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Hum Mol Genet. 2018 Sep 15;27(18):3293-3304. doi: 10.1093/hmg/ddy210.

Systematic Mendelian randomization framework elucidates hundreds of CpG sites which may mediate the influence of genetic variants on disease.

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1
MRC Integrative Epidemiology Unit (IEU), Bristol Medical School (Population Health Sciences), University of Bristol, Oakfield House, Oakfield Grove, Bristol, UK.

Abstract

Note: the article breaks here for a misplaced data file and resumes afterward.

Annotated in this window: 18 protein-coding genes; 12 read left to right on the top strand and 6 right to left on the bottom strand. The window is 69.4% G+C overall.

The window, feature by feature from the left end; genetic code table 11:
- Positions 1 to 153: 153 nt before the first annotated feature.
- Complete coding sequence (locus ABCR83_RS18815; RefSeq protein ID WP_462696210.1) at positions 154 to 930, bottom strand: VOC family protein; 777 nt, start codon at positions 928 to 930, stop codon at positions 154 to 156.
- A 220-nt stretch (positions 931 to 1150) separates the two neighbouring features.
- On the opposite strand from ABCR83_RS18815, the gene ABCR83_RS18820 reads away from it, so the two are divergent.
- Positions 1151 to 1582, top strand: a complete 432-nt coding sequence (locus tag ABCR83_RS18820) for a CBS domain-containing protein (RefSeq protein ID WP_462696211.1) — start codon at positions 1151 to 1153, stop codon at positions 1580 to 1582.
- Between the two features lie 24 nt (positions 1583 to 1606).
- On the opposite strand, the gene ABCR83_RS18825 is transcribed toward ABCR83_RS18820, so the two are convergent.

We have undertaken a systematic Mendelian randomization (MR) study using methylation quantitative trait loci (meQTL) as genetic instruments to assess the relationship between genetic variation, DNA methylation and 139 complex traits. Using two-sample MR, we identified 1148 associations across 61 traits where genetic variants were associated with both proximal DNA methylation (i.e. cis-meQTL) and complex trait variation (P < 1.39 × 10-08). Joint likelihood mapping provided evidence that the genetic variant which influenced DNA methylation levels for 348 of these associations across 47 traits was also responsible for variation in complex traits. These associations showed a high rate of replication in the BIOS QTL and UK Biobank datasets for 14 selected traits, as 101 of the attempted 128 associations survived multiple testing corrections (P < 3.91 × 10-04). Integrating expression quantitative trait loci (eQTL) data suggested that genetic variants responsible for 306 of the 348 refined meQTL associations also influence gene expression, which indicates a coordinated system of effects that are consistent with causality. CpG sites were enriched for histone mark peaks in tissue types relevant to their associated trait and implicated genes were enriched across relevant biological pathways. Though we are unable to distinguish mediation from horizontal pleiotropy in these analyses, our findings should prove valuable in prioritizing candidate loci where DNA methylation may influence traits and help develop mechanistic insight into the aetiology of complex disease.

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